Council and health chiefs in cash clash
PUBLISHED: 03:34 14 December 2006 | UPDATED: 10:21 24 May 2010
TOWN Hall chiefs have called a meeting with North Somerset Primary Care Trust (PCT) over concerns that its massive debts are having a knock-on effect on council finances. North Somerset councillors claim that, because people are being sent home from hospi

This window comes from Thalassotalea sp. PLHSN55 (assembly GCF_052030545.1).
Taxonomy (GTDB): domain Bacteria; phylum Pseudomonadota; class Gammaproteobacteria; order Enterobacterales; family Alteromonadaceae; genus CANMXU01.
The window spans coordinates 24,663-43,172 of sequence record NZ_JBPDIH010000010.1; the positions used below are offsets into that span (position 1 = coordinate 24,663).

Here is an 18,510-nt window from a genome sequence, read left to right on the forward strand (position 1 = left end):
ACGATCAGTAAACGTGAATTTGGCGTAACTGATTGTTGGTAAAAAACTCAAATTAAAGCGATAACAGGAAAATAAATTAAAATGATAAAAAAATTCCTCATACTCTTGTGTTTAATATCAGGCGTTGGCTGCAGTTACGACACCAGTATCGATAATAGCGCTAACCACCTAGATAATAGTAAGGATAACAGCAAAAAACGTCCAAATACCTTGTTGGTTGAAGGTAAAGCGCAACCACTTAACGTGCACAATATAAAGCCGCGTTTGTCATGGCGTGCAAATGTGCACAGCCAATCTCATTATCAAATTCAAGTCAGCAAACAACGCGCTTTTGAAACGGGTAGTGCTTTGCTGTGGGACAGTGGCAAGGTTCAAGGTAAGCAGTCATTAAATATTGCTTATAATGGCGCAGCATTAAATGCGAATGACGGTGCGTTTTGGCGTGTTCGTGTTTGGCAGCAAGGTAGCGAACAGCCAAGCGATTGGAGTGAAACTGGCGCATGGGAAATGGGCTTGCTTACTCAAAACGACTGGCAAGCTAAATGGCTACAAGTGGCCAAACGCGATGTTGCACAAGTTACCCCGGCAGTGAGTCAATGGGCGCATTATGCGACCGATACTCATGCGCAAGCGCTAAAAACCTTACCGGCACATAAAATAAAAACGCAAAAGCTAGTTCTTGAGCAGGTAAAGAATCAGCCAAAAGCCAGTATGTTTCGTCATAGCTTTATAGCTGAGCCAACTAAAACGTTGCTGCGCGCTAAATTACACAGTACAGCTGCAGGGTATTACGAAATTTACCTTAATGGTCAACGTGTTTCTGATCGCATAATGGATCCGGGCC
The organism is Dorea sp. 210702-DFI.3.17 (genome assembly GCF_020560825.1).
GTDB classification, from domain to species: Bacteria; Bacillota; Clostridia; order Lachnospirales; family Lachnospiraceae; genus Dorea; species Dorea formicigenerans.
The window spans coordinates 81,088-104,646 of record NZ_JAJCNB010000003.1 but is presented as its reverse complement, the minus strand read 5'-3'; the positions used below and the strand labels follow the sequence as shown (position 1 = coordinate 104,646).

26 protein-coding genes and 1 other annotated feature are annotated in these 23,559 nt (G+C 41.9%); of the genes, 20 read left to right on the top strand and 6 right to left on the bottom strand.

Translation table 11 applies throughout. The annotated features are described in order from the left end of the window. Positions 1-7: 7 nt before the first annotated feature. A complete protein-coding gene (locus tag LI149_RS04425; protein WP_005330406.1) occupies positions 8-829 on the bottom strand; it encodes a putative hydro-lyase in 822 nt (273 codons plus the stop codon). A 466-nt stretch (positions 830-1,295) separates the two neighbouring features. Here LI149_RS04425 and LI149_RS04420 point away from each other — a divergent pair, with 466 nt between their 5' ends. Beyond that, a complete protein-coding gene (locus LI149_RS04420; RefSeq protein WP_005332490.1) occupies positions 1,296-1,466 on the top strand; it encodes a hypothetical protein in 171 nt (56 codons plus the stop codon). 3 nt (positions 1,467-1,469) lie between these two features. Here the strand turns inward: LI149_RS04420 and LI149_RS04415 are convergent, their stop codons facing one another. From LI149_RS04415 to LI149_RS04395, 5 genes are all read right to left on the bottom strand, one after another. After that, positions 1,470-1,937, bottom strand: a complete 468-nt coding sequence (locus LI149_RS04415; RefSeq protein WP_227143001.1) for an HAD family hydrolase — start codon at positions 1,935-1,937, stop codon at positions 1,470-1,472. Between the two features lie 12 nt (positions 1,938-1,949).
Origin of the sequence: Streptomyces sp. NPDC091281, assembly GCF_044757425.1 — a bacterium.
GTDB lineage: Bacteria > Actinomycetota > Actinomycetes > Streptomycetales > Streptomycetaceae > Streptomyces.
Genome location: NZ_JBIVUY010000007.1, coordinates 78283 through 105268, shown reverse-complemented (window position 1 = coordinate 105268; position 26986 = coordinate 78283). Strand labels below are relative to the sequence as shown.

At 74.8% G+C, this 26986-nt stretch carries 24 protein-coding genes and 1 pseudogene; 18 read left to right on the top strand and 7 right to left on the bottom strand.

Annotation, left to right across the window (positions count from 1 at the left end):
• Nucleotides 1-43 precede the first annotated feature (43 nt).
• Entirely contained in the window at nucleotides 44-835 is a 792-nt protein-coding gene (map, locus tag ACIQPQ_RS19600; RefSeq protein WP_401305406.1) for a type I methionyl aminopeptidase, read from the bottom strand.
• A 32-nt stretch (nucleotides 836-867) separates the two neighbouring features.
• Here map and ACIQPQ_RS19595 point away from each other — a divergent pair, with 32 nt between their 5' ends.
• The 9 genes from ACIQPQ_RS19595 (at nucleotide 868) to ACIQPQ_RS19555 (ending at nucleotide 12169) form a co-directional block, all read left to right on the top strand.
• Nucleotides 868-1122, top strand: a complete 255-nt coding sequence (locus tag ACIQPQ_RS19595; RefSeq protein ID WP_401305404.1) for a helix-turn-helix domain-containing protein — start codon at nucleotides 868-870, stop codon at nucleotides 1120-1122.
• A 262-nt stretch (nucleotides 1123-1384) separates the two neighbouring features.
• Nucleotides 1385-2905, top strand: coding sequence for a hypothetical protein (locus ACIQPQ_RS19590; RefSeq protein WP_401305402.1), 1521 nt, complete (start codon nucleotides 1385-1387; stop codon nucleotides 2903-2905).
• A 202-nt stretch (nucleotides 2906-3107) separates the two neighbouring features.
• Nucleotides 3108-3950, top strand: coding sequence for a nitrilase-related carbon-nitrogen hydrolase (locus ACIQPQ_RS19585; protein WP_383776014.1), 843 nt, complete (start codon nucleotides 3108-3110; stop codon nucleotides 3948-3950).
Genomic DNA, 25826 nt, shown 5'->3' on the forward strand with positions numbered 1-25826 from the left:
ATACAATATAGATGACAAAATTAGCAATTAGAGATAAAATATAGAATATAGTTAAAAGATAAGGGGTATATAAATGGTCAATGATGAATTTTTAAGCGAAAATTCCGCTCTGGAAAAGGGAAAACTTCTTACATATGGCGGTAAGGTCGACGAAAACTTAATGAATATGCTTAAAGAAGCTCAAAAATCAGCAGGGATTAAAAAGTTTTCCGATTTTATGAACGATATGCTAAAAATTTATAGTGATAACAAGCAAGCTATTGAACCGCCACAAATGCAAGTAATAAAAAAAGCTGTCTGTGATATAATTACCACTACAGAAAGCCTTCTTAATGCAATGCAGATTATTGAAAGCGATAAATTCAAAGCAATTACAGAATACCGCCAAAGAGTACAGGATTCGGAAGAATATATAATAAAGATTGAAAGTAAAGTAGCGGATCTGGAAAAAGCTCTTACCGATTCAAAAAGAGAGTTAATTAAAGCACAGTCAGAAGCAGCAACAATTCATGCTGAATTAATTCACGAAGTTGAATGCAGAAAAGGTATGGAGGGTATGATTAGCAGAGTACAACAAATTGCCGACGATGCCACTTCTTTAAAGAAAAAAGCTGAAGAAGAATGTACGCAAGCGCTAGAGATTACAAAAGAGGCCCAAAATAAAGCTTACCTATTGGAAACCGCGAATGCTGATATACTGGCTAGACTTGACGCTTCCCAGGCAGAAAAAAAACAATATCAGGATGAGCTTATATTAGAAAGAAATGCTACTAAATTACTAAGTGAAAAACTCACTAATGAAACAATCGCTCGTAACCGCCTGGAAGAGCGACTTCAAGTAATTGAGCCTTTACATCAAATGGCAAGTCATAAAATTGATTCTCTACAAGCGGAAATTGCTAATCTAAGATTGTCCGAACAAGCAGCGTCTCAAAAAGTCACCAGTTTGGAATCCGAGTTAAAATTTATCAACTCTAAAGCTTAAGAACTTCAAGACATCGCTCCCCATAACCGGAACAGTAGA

TOWN Hall chiefs have called a meeting with North Somerset Primary Care Trust (PCT) over concerns that its massive debts are having a knock-on effect on council finances.North Somerset councillors claim that, because people are being sent home from hospital earlier, the demand for the council's home care services has rocketed.This is leaving an estimated £1million overspend in the council's adult social services and housing department.At an executive meeting on Tuesday, Councillor Mike Bell said: "There are signs the financial pressures on the NHS and efforts of health managers to avoid costs, are seeing rocketing bills for North Somerset Council. I will be making it clear to NHS chiefs that they cannot pass the buck for their financial problems onto local council taxpayers."Muriel Kraft, deputy leader of the council and executive member for adult services, said: "The reason for the overspend is because the need for home care is increasing dramatically because people have been getting out of hospital earlier."If it's a health problem the PCT pays for it and if it's a social care problem we pay but there's a dividing line and sometimes there are disagreements over who pays."North Somerset PCT has a £14.5million deficit.PCT chief executive Chris Born said it is the Government and patients who are pushing for more care in the community which is putting added pressure on both the PCT and social services.He said: "We are both being asked to promote independence for older people. It's very much about people not going into nursing and residential homes and hospital if they can be cared for at home."I don't see it as one organisation causing a problem for another, it's the way the demand for services is going and it's something we've got to work on together."The PCT has already set up an assessment unit so patients are not admitted to hospital if they can receive the care they need at home and a new rapid response team to help people avoid hospital and offer them assistance after their discharge.Members of the council's executive, officers and health bosses are set to meet this week to discuss how the problem can be solved.